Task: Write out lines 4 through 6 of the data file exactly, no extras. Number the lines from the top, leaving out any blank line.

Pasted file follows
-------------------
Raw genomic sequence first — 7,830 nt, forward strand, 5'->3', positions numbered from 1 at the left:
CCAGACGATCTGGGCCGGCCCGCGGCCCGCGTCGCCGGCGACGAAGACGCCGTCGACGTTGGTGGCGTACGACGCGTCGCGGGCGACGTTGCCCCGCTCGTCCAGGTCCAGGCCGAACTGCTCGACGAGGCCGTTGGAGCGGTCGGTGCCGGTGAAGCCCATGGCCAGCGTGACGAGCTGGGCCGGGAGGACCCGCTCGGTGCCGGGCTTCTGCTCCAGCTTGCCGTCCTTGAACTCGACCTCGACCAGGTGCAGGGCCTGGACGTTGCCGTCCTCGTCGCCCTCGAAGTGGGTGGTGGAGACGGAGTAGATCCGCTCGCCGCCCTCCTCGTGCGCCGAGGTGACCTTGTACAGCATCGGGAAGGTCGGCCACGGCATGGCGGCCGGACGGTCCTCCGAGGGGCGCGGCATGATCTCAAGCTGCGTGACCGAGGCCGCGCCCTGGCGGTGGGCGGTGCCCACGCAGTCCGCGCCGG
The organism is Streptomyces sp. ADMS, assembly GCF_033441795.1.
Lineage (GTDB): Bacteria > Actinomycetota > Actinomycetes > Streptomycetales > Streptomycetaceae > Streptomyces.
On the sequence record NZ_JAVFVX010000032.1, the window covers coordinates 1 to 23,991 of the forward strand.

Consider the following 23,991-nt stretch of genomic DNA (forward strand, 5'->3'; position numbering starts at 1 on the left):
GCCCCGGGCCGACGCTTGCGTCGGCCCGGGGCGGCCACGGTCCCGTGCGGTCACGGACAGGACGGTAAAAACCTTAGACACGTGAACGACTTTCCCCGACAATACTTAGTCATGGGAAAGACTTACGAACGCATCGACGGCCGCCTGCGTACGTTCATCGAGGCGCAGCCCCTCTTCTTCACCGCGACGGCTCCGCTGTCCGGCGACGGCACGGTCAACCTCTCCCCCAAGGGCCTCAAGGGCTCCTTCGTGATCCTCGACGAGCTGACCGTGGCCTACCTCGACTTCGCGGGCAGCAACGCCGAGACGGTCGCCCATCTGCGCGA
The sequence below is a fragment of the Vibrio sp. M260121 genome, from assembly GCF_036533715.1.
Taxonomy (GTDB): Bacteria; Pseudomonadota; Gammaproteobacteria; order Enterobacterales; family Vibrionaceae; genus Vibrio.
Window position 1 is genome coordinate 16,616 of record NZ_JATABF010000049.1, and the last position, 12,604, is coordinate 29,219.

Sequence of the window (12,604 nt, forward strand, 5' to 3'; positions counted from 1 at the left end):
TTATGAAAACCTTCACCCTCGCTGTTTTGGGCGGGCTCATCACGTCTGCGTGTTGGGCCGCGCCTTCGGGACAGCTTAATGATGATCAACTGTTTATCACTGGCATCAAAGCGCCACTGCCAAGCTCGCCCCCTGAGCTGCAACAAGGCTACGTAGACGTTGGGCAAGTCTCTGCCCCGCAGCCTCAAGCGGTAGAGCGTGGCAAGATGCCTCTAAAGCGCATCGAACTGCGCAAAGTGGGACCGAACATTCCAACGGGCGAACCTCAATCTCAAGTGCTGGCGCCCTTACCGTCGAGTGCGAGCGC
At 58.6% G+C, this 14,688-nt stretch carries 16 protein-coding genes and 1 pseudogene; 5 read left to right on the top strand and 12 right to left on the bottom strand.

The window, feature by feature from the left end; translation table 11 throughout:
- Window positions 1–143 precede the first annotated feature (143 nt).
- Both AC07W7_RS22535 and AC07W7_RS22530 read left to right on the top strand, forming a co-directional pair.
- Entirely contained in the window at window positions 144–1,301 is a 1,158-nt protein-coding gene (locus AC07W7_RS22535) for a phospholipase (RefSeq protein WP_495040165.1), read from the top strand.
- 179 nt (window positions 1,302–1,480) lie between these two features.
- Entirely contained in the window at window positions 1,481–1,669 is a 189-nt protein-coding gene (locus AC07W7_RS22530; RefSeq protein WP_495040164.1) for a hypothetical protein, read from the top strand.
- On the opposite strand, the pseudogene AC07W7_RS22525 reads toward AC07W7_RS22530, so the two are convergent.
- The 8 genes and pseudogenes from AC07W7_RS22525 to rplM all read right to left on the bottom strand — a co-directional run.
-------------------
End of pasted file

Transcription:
Lineage (GTDB): Bacteria > Actinomycetota > Actinomycetes > Streptomycetales > Streptomycetaceae > Streptomyces.
On the sequence record NZ_JAVFVX010000032.1, the window covers coordinates 1 to 23,991 of the forward strand.

Consider the following 23,991-nt stretch of genomic DNA (forward strand, 5'->3'; position numbering starts at 1 on the left):